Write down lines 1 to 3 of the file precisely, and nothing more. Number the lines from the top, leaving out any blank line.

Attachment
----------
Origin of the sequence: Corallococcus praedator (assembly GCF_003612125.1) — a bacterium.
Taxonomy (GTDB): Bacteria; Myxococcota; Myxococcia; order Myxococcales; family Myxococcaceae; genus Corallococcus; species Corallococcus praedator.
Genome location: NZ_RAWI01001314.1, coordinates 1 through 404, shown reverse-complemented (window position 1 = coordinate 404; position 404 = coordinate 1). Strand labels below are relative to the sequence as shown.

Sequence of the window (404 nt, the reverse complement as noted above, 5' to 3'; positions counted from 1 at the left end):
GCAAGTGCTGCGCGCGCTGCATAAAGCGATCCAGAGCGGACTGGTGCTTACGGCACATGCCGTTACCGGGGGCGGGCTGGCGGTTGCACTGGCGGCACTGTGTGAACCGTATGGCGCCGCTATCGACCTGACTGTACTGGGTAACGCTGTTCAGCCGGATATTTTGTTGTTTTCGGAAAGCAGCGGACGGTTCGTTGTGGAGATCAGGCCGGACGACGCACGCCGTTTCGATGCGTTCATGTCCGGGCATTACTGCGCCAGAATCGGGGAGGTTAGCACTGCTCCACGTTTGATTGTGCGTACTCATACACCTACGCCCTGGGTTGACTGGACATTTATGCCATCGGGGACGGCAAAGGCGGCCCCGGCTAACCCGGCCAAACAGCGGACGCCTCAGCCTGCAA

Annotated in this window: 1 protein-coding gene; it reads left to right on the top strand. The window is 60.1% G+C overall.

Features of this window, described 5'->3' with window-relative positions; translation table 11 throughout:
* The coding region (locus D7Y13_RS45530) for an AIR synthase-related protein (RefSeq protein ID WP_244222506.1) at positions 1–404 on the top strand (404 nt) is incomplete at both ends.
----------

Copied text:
Origin of the sequence: Corallococcus praedator (assembly GCF_003612125.1) — a bacterium.
Taxonomy (GTDB): Bacteria; Myxococcota; Myxococcia; order Myxococcales; family Myxococcaceae; genus Corallococcus; species Corallococcus praedator.
Genome location: NZ_RAWI01001314.1, coordinates 1 through 404, shown reverse-complemented (window position 1 = coordinate 404; position 404 = coordinate 1). Strand labels below are relative to the sequence as shown.